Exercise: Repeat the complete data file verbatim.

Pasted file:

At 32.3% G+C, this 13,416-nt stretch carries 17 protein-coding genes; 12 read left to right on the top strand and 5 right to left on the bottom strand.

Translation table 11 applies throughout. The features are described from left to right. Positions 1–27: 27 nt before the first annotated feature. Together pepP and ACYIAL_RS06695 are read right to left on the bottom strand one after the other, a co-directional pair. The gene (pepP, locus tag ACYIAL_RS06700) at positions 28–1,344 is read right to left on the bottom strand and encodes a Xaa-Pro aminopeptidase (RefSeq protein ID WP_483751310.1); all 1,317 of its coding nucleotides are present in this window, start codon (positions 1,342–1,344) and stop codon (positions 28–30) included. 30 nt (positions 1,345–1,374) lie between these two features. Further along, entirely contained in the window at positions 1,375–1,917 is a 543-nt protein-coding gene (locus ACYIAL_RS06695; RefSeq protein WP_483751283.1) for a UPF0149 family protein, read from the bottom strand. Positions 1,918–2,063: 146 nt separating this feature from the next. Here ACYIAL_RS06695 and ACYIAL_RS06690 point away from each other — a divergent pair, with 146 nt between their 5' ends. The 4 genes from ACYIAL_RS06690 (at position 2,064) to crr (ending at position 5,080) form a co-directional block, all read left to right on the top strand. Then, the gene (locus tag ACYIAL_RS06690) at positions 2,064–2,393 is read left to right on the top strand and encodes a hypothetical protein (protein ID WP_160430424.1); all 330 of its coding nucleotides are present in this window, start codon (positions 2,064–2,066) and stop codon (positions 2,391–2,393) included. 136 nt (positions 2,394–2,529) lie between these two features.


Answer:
At 32.3% G+C, this 13,416-nt stretch carries 17 protein-coding genes; 12 read left to right on the top strand and 5 right to left on the bottom strand.

Translation table 11 applies throughout. The features are described from left to right. Positions 1–27: 27 nt before the first annotated feature. Together pepP and ACYIAL_RS06695 are read right to left on the bottom strand one after the other, a co-directional pair. The gene (pepP, locus tag ACYIAL_RS06700) at positions 28–1,344 is read right to left on the bottom strand and encodes a Xaa-Pro aminopeptidase (RefSeq protein ID WP_483751310.1); all 1,317 of its coding nucleotides are present in this window, start codon (positions 1,342–1,344) and stop codon (positions 28–30) included. 30 nt (positions 1,345–1,374) lie between these two features. Further along, entirely contained in the window at positions 1,375–1,917 is a 543-nt protein-coding gene (locus ACYIAL_RS06695; RefSeq protein WP_483751283.1) for a UPF0149 family protein, read from the bottom strand. Positions 1,918–2,063: 146 nt separating this feature from the next. Here ACYIAL_RS06695 and ACYIAL_RS06690 point away from each other — a divergent pair, with 146 nt between their 5' ends. The 4 genes from ACYIAL_RS06690 (at position 2,064) to crr (ending at position 5,080) form a co-directional block, all read left to right on the top strand. Then, the gene (locus tag ACYIAL_RS06690) at positions 2,064–2,393 is read left to right on the top strand and encodes a hypothetical protein (protein ID WP_160430424.1); all 330 of its coding nucleotides are present in this window, start codon (positions 2,064–2,066) and stop codon (positions 2,391–2,393) included. 136 nt (positions 2,394–2,529) lie between these two features.